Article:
Posted by: Richard Marshall | September 15, 2009

The Mekong Delta

Life among the fish farms

So far I’m only teaching at the weekends so I decided last week to head off to the Mekong delta for a few days. I didn’t feel like making too many arrangements myself, so I went on a bus with one of the many tour companies which operate in the backpacker district. It was nice not having to worry about transport and accommodation and it was really cheap too. I have to say I mostly wasn’t hugely impressed with the delta. An incredible twenty million people live there, so absolutely every road and every river is lined with mostly rather horrible buildings. I did see some paddy fields, though these were mostly back from the road. There was also the odd water-buffalo hanging about – I don’t think they really use them any more. I took binoculars in the hope of doing a bit of bird-watching, and though I saw the odd interesting thing I was basically astonished by how few birds there were – none of the egrets, cormorants, kingfishers etc which in my experience are so common on African rivers, even the densely populated Nile. I’m convinced they either use some kind of savagely poisonous pesticides or simply eat them all. I was also a bit sick and rather tired, and for the first time since I got here felt simply fatigued by all the chaos and dirt and noise in this country. I realised how lucky I am to be in Saigon, since all the drab pronvincial towns we passed through seemed singularly lacking in character. Nevertheless, I’m glad I went. We were taken to floating markets, which is how they describe a few dozen boats moored together where odd foodstuffs are for sale; saw various “traditional” handicrafts kept just above extinction by the occasion sale of souvenirs to tourists; visited a soggy orchard where I got to try jack-fruit (it’s disgusting) and a sort of banana alcohol which tasted pretty much like every other cheap, strong liquor I’ve ever drunk; also visited a fish farm where they live in a floating house above the pens and throw food into holes in the floor (having seen what goes into the rivers here I’m becoming a bit reluctant to eat fish or seafood except in reasonably upmarket establishments!; went to a croc farm and ate a few grey, rubbery bits of crocodile meat in stew. We were taken to a huge pagoda in some or other town whose name don’t recall, but like all the pagodas I’ve seen here it was a bit disappointing. Sure, it was full of incense, great garish buddhas bedecked with Christmas lights and flowers, apoplectic looking dragons and dogs and tigers, huge, foul-smelling roasted pigs from which one can carve off a sliver for supplication to the gods. But the romantic idea I had of moss-covered stone and terracotta in misty mountains doesn’t seem to exist around here – all the pagodas I’ve seen in this country are practically brand new. Indeed, there’s hardly a building in the delta which seems more than twenty years old, let alone centuries – a lot like Uganda in that respect.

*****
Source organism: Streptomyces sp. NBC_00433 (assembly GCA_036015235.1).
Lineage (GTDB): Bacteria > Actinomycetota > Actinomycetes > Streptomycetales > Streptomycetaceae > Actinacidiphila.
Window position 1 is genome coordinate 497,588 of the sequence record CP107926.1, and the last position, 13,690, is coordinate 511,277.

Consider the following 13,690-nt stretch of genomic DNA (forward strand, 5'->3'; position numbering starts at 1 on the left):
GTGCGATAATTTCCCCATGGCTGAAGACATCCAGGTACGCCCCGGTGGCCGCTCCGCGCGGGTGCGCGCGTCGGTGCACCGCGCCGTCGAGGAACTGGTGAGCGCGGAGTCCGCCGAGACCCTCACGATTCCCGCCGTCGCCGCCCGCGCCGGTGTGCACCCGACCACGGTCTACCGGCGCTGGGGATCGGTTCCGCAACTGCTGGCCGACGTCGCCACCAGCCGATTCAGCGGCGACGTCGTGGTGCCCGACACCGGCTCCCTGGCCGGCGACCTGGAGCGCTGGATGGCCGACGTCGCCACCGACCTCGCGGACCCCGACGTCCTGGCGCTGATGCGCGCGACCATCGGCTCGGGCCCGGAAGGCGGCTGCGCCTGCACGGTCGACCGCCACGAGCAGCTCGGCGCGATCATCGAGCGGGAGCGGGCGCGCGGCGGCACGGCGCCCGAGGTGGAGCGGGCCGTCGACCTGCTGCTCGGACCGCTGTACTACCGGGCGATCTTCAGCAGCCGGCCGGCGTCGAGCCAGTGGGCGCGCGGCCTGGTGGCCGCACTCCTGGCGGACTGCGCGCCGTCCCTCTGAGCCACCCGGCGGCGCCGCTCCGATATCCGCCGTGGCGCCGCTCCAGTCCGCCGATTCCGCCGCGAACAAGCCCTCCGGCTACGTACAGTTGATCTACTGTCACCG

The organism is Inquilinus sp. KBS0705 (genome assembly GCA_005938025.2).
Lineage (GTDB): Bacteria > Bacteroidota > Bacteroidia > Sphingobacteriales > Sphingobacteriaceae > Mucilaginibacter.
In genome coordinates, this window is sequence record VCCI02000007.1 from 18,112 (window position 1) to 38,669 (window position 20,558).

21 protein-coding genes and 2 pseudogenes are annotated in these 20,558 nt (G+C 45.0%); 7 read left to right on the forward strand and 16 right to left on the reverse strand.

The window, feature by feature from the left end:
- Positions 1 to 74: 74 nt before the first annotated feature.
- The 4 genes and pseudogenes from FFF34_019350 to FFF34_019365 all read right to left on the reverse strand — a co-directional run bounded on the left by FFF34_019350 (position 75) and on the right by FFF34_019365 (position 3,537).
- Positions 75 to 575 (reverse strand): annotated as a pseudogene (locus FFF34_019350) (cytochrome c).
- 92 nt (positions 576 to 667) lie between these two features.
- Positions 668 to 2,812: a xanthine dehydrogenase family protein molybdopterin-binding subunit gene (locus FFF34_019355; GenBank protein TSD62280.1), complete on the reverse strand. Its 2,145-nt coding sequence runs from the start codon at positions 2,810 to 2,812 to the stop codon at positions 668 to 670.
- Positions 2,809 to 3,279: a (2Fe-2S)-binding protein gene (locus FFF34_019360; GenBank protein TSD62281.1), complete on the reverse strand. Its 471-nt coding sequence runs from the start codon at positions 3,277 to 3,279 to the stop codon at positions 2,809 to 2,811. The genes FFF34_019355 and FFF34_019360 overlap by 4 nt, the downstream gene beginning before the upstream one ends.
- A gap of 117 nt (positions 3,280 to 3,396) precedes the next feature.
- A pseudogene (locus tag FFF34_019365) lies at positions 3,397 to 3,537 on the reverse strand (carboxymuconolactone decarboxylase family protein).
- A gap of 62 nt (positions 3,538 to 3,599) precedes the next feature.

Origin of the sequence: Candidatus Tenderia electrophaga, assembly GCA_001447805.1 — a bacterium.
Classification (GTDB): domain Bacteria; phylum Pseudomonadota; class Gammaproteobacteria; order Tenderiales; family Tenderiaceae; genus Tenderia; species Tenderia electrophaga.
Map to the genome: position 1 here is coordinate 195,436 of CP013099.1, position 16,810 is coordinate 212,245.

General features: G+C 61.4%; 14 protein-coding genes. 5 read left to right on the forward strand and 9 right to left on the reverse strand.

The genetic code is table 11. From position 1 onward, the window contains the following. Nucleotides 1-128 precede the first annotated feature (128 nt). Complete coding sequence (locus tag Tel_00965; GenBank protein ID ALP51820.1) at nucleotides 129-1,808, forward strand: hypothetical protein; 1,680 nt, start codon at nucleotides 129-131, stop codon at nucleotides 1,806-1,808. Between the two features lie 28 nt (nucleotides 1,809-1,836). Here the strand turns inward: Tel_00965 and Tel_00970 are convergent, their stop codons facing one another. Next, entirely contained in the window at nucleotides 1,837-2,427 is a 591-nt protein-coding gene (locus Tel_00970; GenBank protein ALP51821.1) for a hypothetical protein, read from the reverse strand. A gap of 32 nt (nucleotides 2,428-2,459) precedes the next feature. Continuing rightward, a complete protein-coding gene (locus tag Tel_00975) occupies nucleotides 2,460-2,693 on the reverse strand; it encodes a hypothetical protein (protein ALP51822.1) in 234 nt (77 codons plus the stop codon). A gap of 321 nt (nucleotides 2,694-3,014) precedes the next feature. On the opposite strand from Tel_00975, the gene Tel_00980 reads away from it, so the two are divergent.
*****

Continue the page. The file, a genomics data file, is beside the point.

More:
I was pretty glad to get back to HCMC, where I’m gradaully settling down, but more on that next time (it has been observed that this blog is a bit lacking on personal information, so I’ll try to rectify that…:))

Houses

Houses

More houses

More houses

Pagoda

Pagoda

New Bridge, Old Ferry

New Bridge, Old Ferry


Responses

  1. i can’t believe you find jack-fruit disgusting! 😥
    but i agree with you about pagodas.


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